One of the pleasures I had on a recent visit to Salem was lunch with author Judika Illes.  She is as delightful, erudite, and funny in person as she is on the page. Part of the charm of her Weiser Field Guide to Witches is that, like the city of Salem, it is a serious investigation into witchcraft through history that doesn’t ignore the witch’s role in popular culture. There’s real affection for the many dark mistresses of film, books and television, and that is as it should be. How many of us found resonance and inspiration in the characters and story lines of Sabrina the Teenage Witch, Charmed, Buffy the Vampire Slayer, or Bewitched? Most, I’d wager.

And so, with Judika’s enthusiastic consent, I took this picture after lunch.

Here’s a brief history of Samantha Stevens from The Weiser Field Guide to Witches:

As portrayed by Elizabeth Montgomery, Samantha is the star of the hit television series Bewitched. Samantha is a beautiful, blonde hereditary witch in possession of superpowers – she can accomplish virtually anything merely by wiggling her nose.

Bewitched was a revolutionary program. For the first time, a witch was totally and unambiguously a heroine. She is an extremely sympathetic character – intelligent, kind,  sensible, and sensitive. Samantha attempts to juggle the conflicting demands of her beloved husband, Darren, who would like his wife to behave like a regular mortal, and her own family, especially her mother Endora, who find Darren’s desires insulting.

Bewitched aired on ABC from September 17th, 1964 until July 1, 1972, and then continued to air in syndication. The show was phenomenally popular, holding the record for highest-rated half-hour weekly series ever to air from its debut until 1977. For many viewers,  Bewitched was the first program to introduce the concept that a witch might be sympathetic. A bronze statue of Samantha was erected in downtown Salem in 2005.

Because sometimes, different is special, not wrong.

Witch Pop – Willow Rosenberg

Sweet, goofy Willow – everybody’s best friend – the shoulder to cry on – the voice of reason – the smartest person in the room and always, always second best to beautiful, bad-ass Buffy. It’s a situation that many (if not most) of us are painfully familiar with.  It’s tough being a sidekick – half-lit by reflected light – moon versus sun, watching the world turn away.  Perhaps that’s why, when Willow loses control there’s something delicious about it (“You taste like strawberries” quoth the Rack) and something terribly exciting.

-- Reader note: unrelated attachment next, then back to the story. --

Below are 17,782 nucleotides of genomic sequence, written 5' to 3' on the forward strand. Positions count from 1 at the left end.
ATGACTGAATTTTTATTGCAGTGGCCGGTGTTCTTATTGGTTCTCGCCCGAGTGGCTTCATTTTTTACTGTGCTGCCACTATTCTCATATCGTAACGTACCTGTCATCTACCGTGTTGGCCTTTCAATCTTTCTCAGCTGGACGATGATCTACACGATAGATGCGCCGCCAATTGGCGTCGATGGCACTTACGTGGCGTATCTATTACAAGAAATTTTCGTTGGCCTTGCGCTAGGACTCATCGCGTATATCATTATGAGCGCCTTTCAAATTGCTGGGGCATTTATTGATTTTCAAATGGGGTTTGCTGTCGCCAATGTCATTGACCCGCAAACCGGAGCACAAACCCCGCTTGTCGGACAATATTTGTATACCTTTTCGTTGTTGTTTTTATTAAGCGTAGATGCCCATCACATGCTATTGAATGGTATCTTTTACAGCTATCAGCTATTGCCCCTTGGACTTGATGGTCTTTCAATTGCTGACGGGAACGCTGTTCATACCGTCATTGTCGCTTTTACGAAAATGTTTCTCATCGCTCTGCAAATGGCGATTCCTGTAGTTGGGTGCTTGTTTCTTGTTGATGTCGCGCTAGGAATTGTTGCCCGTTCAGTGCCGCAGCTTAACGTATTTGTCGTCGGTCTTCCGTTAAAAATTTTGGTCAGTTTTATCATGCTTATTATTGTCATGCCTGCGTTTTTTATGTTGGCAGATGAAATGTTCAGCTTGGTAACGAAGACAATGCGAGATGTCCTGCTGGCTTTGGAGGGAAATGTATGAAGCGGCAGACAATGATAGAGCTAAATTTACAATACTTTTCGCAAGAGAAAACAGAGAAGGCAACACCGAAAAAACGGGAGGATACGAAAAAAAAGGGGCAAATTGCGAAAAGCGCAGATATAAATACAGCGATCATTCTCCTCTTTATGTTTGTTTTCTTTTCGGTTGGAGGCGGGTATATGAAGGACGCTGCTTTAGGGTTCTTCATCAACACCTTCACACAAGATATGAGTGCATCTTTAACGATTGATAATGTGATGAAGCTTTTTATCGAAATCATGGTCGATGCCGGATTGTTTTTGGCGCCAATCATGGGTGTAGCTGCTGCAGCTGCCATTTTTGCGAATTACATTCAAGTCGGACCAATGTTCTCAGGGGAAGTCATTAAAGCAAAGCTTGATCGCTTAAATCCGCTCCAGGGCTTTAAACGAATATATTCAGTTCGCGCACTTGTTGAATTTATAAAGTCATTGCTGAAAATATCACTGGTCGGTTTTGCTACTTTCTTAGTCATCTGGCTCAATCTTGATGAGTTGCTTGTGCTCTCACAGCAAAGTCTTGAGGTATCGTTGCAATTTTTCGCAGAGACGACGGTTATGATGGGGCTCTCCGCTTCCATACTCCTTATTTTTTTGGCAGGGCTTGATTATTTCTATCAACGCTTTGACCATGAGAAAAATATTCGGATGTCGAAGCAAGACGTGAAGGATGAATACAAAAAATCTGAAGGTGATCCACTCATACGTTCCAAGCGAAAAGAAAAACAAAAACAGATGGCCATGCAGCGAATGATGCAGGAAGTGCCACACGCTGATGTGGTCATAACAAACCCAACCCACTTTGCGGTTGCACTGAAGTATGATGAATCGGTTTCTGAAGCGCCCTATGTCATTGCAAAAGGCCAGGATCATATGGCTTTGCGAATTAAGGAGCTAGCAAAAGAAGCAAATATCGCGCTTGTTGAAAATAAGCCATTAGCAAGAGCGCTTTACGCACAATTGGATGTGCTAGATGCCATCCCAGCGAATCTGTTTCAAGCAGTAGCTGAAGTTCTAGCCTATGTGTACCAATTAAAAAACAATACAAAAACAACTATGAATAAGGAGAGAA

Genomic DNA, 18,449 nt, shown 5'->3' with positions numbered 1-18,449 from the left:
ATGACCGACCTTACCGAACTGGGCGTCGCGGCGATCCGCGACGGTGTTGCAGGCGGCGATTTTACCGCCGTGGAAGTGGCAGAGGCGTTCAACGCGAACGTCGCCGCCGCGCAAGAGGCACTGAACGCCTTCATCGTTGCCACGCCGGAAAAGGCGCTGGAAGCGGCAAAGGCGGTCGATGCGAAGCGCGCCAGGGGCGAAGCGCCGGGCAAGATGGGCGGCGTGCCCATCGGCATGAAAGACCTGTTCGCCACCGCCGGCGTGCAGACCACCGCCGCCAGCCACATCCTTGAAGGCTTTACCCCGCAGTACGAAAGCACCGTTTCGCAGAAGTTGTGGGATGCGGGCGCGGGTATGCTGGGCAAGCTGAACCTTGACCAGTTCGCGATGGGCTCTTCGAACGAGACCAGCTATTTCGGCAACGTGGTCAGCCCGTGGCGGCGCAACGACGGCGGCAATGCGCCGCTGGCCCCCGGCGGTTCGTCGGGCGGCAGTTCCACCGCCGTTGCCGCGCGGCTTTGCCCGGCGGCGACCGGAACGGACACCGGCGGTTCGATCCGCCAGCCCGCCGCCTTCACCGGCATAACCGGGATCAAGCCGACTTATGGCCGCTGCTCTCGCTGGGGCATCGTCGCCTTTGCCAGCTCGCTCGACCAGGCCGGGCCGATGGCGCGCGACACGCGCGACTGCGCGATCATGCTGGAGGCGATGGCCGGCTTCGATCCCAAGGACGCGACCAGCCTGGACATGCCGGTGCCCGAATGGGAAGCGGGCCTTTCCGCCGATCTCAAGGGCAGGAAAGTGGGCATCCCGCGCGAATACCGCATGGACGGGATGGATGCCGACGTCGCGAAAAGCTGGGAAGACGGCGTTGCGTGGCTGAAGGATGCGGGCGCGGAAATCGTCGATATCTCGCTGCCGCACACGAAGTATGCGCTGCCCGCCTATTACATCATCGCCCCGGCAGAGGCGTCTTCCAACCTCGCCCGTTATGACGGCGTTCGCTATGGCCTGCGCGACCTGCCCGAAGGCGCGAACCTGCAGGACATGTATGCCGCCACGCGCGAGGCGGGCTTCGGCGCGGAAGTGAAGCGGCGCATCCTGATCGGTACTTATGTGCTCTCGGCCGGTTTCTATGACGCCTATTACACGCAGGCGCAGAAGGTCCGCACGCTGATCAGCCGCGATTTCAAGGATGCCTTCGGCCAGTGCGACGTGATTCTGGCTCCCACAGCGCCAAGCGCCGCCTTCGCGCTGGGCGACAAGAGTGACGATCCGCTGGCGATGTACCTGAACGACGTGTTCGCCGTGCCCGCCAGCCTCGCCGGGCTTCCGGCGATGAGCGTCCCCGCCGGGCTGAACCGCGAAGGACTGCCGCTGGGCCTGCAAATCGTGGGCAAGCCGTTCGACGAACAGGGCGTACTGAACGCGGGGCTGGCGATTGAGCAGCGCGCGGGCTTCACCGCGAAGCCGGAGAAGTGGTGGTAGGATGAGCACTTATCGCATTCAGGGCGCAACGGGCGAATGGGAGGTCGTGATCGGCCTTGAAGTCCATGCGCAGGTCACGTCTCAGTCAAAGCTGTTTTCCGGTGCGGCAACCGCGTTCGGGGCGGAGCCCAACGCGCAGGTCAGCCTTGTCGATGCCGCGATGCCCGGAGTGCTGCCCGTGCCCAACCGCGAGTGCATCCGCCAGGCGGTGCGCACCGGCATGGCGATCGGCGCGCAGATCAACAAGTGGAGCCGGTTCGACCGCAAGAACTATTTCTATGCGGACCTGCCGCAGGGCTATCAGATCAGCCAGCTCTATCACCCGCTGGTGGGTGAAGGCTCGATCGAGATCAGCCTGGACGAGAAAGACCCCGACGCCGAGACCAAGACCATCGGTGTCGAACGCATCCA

Buffy is born a Slayer – her strength is supernatural, but not of her own choosing. Willow has a small gift that she is smart enough to recognize and then labors to develop. She creates herself – her confidence and power accelerating with each success. Magic is something that must be earned, and controlled. But when out of grief and loneliness she takes shortcuts to power, when it becomes an escape rather than a path,  she loses it.  Little Willow becomes an addict. Terrible things happen to her and she does terrible things in turn, and when it is all over she is altered. But magic isn’t like other drugs. Willow can never recover sobriety. She must learn instead to control the high. In the final season of BTVS, after losing the love of her life and very nearly losing her soul, Willow becomes, surprisingly, more powerful and more deadly. One of the beauties of her story line is that she is allowed to remain dangerous, and although remorseful, unredeemed. Giles teaches her what he can about harnessing and directing her abilities, but in the end Willow is beyond education. She is on her own, and must (as always) figure it out for herself. Her punishment is the knowledge of her own potential for destruction. Her reward (if one could call it that) is the freedom to evolve beyond it.

Red, Black, White – Willow is the full spectrum of magical intent.  It is rare in any sort of fiction that we are allowed to see a character develop past known definitions. But Willow does just that. She ventures into the extremes of love and loyalty, darkness and rage, and comes out, not intact, but true – truth being always, always much more than it seems.